Ankara opens new opera ballet season

Ankara opens new opera ballet season

Ankara opens new opera ballet season

'Count Dracula' is among the new productions coming to the Ankara Opera scene.

Ankara’s top thespians and dancers have returned to the stage for the 2014-2015 season with a new set of productions that look set to sell out.

Audiences will have the opportunity to see operas such as “Carmen,” “Tosca,” “Attila,” “Rigoletto,” “Abduction from the Seraglio” and “Don Giovani;” operettas like “Arşın Mal Alan” and “The Bat;” ballets such as “Count Dracula” and “Seraglio,” as well as musicals like “Lend Me a Tenor,” said Mustafa Erdoğan, director of the Ankara State Opera and Ballet (ADOB), noting that the selection consisted of a mix of local and foreign productions and closely resembled the works from last year.

Erdoğan said they had been continuing to produce new art projects for the new season. “Turkey has many big investments that have made an impression in the world over the last 10 years, but it will make the real impression when it plans to build the world’s largest opera building,” he said.

Interest in ‘Count Dracula’

Erdoğan said works like “Attila” and “Count Dracula” were staged in the second half of the season and that many people did not have the chance to see them. “Count Dracula” especially drew a lot of interest, he said, adding that ticket sales were limited to individual buyers so that more people could see the work.

“This work is one of our prides with its music, décor, costumes and choreography. It will continue drawing interest even if it is staged for long years,” he said.

Still, he said audiences complained about failing to find tickets because of halls with a low capacity, he said.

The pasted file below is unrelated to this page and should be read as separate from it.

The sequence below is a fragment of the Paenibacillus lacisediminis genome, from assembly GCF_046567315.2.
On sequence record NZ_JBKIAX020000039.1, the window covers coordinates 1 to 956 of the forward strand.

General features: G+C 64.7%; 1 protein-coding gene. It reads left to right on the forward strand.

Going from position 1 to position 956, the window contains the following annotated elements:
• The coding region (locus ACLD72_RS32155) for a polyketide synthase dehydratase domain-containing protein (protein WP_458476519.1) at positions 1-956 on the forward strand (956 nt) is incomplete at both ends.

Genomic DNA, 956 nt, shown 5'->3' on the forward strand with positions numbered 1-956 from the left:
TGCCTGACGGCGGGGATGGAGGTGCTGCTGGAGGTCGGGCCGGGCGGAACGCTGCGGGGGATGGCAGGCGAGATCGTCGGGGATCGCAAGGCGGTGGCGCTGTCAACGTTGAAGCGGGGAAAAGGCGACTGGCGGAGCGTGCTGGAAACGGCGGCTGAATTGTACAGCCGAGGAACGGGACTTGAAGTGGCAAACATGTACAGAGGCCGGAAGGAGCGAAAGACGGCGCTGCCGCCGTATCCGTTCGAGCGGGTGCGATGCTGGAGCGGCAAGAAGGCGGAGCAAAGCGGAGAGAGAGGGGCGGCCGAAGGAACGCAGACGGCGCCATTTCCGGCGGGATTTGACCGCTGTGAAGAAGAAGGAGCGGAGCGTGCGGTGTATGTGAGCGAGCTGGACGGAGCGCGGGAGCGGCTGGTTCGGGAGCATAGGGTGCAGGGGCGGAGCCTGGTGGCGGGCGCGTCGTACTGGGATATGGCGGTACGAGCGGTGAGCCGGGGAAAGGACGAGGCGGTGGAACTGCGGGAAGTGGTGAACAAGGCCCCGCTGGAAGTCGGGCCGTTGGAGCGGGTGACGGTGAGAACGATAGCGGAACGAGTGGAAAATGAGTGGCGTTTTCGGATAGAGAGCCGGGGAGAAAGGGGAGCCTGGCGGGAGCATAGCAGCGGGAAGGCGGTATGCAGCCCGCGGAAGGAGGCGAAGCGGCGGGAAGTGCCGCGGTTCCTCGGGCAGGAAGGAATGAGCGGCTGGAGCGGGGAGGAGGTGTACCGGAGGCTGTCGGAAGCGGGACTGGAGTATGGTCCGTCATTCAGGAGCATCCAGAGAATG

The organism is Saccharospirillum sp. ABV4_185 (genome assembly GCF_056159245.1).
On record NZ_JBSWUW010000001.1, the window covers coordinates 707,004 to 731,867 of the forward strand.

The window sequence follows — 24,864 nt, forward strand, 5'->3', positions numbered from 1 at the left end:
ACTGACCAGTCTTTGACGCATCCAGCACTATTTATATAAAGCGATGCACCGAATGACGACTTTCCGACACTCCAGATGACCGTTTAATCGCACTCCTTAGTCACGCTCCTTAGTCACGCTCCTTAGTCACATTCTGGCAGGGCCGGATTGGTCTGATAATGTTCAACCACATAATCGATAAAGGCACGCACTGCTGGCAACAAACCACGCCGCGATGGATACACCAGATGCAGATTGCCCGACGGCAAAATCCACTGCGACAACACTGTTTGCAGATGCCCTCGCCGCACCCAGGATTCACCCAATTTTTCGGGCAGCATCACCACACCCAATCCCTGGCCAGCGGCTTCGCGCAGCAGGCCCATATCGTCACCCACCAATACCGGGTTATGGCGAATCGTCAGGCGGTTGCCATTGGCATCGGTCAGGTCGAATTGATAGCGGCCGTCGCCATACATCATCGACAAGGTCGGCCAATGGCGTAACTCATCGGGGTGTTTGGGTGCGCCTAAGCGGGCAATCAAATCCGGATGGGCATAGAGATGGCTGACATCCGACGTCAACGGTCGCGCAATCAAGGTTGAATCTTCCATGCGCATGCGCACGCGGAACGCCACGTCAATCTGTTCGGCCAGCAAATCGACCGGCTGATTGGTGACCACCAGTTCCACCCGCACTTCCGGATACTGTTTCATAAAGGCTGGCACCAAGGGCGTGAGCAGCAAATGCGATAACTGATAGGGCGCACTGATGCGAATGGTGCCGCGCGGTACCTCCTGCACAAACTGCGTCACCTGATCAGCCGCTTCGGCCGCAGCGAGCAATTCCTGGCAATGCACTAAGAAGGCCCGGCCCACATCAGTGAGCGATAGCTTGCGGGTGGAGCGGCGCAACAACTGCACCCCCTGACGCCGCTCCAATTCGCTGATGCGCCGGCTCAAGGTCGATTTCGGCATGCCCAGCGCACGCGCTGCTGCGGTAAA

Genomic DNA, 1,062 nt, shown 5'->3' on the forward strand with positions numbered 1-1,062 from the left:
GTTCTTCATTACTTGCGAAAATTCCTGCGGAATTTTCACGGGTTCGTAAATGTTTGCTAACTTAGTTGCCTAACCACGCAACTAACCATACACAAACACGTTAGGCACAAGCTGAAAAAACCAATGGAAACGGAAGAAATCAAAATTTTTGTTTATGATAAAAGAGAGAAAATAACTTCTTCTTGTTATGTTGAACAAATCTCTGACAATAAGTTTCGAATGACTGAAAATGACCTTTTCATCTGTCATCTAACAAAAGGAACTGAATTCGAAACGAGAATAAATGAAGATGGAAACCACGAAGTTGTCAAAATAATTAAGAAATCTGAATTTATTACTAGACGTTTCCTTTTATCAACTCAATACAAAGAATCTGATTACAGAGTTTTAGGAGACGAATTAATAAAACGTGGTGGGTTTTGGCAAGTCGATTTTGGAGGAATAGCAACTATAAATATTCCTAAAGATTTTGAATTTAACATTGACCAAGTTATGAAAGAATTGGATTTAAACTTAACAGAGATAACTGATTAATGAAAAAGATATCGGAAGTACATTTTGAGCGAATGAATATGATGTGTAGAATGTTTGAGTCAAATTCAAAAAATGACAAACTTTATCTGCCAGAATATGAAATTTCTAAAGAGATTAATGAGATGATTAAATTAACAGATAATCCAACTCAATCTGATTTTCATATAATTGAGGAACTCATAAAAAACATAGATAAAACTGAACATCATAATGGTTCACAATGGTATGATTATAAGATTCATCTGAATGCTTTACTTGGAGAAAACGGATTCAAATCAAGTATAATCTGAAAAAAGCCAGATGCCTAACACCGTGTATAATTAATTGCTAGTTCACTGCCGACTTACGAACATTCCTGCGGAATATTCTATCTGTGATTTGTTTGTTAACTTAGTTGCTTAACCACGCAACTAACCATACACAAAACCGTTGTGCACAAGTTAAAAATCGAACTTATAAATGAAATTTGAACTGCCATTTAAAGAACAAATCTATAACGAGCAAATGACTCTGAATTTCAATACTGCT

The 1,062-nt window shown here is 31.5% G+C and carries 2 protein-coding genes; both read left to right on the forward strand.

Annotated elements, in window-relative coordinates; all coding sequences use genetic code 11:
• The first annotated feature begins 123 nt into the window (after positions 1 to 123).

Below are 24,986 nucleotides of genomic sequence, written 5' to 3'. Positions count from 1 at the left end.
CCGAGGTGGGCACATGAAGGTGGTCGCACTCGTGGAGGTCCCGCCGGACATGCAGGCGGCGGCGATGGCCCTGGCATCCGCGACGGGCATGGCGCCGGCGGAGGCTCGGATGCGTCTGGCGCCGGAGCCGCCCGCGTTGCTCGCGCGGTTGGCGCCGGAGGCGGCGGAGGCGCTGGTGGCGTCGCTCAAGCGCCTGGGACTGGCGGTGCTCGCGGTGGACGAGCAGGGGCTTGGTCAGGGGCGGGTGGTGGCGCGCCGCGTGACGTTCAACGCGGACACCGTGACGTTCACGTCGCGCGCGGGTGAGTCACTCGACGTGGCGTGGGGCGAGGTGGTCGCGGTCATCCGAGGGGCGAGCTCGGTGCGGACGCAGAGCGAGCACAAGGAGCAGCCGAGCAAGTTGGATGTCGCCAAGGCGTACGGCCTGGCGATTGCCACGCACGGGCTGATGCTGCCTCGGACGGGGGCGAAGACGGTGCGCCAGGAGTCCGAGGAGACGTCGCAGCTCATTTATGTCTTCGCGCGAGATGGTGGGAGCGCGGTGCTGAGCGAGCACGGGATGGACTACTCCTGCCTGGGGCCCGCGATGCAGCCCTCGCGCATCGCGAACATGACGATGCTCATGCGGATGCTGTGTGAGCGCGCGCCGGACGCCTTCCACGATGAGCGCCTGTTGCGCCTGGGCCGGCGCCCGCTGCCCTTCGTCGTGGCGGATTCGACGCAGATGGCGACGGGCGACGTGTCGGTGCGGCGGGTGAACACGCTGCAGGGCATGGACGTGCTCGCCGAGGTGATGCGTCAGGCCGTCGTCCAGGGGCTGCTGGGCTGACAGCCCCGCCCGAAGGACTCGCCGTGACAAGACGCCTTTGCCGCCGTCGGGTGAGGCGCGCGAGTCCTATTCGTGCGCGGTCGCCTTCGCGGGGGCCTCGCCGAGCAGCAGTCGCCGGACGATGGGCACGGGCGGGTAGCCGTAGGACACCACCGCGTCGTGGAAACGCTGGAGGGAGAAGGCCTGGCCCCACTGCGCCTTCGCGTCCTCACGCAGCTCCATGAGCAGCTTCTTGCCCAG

Erdoğan said that besides those plays, the “Bloody Nigar” operetta, composed by Cem İdiz, would also be on the stage.

“It will be very fun. I predict that it will draw great interest from audiences because this play has not been staged in Ankara for many years. It has been turned into an operetta for the first time. We are curious about it, too,” he said, adding that Shakespeare’s world renowned work “Hamlet” would be staged as a ballet this season.

Wear and tear on the body

Erdoğan said ADOB’s Birim Dance Theater (BDT), which is made up of artists above the age of 45, has also created a work inspired by famous minstrel Aşık Veysel’s folk song “Dostlar Beni Hatırlasın” (Friends Remember Me).

Noting that the BDT had filled an important gap, Erdoğan said: “In professional and classical terms, ballet cannot be done until an advanced age. It is the world’s hardest business which wears out the body. I assure you that 80 percent of our dancers are injured. They have serious damage to the legs, muscles, foot bones, arms, vertebra and especially femurs. Naturally, they cannot perform the movements of classical ballet and become idle at the age of 38.”

As such, the company devised a solution so that dancers could continue to work after the age 40, he said.

“This troupe was created with the initiative of [veteran choreographer] İhsan Bengier and, in this way, our friends will bring the gains of ballet to the stage as dance. They have created really good works,” he said, noting that dancers would thus be able to continue dancing until their retirement.

“If this system is applied in all operas and ballets, then we can get rid of the statements ‘ballet dancers are paid without working until the age of 65.’ This is why this should be implemented in other operas and ballets. Then we can have a good team that can perform dance and theater for more 25 years,” the ADOB head said.

Symphonic concerts to start

Erdoğan also said they would also give symphonic concerts with the DOB orchestra. “We see this season as a trial process and plan to make it a routine starting next year.” He said that in order to increase audience numbers, they would organize regular shows in universities and provinces in Ankara’s vicinity. “We want to perform the works that we have previously staged but then removed from the repertoire. In this way, we want to achieve a 25 percent increase in the number of viewers by the end of the year.”

Erdoğan also called on officials to build the world’s largest opera building in a similar fashion to how they were building the self-declared world’s largest airport in northern Istanbul.